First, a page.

Biodesix has completed the acquisition of the UK-based Oncimmune’s laboratory and incidental pulmonary nodule (IPN) malignancy test in the US, extending its blood-based lung cancer diagnostic portfolio.

The UK company’s commercial and lab operations in the US, including a Clinical Laboratory Improvement Amendments (CLIA) lab in DeSoto, Kansas, have transitioned to Biodesix. The Kansas lab is the sole US provider of the EarlyCDT Lung test.

With the closure of the deal, Biodesix will now offer complementary tests to support physicians to classify patients into distinct nodule management pathways. Tests such as EarlyCDT Lung can help physicians to determine if an incidental pulmonary nodule (IPN) could be potentially cancerous or the Nodify XL2 Test can be used to identify those IPNs with a very low risk of cancer.

In addition to lung nodule management, the EarlyCDT Lung test is expected to have future use in lung cancer screening.

Results from EarlyCDT Lung were presented at IASLC 2019 World Conference on Lung Cancer in Barcelona

Results from Early detection of Cancer of the Lung Scotland (ECLS), a controlled study of 12,209 people at high risk of developing cancer, were presented at the International Association for the Study of Lung Cancer (IASLC) 2019 World Conference on Lung Cancer in Barcelona.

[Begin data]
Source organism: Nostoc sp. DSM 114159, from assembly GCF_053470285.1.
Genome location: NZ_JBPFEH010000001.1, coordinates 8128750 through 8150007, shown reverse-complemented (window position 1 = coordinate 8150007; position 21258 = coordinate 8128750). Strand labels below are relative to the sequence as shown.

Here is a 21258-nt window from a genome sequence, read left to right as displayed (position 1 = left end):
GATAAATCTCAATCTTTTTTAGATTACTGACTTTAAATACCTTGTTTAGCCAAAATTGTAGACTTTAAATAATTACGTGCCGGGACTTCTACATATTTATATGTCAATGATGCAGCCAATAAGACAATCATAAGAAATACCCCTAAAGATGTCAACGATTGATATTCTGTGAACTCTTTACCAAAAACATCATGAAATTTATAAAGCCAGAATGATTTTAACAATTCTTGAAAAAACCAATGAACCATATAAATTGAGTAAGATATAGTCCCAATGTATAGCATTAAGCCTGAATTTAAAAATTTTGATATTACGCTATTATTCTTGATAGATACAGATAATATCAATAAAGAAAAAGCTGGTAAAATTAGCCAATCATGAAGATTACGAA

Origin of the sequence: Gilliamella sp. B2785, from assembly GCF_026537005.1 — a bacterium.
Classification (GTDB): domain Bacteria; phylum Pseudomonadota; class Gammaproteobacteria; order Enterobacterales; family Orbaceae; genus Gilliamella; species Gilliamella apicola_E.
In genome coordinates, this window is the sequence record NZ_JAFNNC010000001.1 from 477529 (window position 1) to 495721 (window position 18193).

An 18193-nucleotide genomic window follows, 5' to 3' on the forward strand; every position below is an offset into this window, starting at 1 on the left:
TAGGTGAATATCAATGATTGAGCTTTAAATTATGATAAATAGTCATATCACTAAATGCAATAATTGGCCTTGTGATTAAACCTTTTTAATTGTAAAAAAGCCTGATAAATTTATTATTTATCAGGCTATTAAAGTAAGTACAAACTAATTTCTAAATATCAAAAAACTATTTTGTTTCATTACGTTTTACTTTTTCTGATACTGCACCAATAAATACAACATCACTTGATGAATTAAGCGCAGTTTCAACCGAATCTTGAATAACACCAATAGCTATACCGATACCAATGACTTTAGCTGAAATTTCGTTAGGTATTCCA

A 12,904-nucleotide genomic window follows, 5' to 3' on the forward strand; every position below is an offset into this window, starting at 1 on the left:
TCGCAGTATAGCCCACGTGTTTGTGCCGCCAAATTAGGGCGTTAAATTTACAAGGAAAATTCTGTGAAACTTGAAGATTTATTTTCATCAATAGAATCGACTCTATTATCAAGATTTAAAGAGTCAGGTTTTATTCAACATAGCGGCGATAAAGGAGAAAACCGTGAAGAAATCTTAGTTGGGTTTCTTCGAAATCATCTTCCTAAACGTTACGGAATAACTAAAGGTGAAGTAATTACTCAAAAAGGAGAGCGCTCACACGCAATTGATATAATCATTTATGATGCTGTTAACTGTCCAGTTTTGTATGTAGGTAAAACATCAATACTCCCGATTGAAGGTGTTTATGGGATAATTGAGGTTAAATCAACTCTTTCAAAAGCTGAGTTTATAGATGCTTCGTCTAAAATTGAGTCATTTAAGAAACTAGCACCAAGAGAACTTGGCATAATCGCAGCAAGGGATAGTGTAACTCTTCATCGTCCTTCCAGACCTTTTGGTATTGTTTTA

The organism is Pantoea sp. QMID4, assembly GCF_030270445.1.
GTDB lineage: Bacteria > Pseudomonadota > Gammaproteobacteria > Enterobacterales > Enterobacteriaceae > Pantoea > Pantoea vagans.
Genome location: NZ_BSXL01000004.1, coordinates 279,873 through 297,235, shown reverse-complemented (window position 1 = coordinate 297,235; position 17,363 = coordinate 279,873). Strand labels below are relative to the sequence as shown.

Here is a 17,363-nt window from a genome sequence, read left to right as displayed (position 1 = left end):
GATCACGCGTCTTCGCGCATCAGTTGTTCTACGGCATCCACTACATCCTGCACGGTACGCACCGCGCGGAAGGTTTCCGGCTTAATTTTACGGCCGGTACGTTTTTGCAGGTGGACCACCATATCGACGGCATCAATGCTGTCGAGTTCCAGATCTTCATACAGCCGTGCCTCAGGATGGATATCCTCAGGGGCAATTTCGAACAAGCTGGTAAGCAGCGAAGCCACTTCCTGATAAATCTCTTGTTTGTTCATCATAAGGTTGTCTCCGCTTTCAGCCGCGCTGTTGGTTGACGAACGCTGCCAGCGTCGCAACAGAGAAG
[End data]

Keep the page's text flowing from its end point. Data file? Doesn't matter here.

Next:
Biodesix CEO David Brunel said: “Biodesix is a leader in the development and delivery of blood-based diagnostic solutions for lung cancer. The completion of the acquisition of Oncimmune in the U.S. is emblematic of our continued growth in providing support across the continuum of patient lung care.

“Oncimmune shares this commitment, and we are proud to continue our partnership. We are both dedicated to robust science and quality, while putting the individual patient experience first.”

Founded in 2002, Oncimmune launched its platform technology in 2009, followed by first commercial tests, EarlyCDT Lung and EarlyCDT Liver. So far, more than 158,000 tests have been performed for patients worldwide.

The company’s EarlyCDT Lung was used in the largest randomised controlled trial for the early detection of lung cancer using biomarkers, the National Health Service (NHS) ECLS trial of 12,209 high-risk smokers in Scotland.

The test is claimed to have reduced the incidence of patients with late-stage lung cancer or unclassified presentation at diagnosis, compared to standard clinical practice.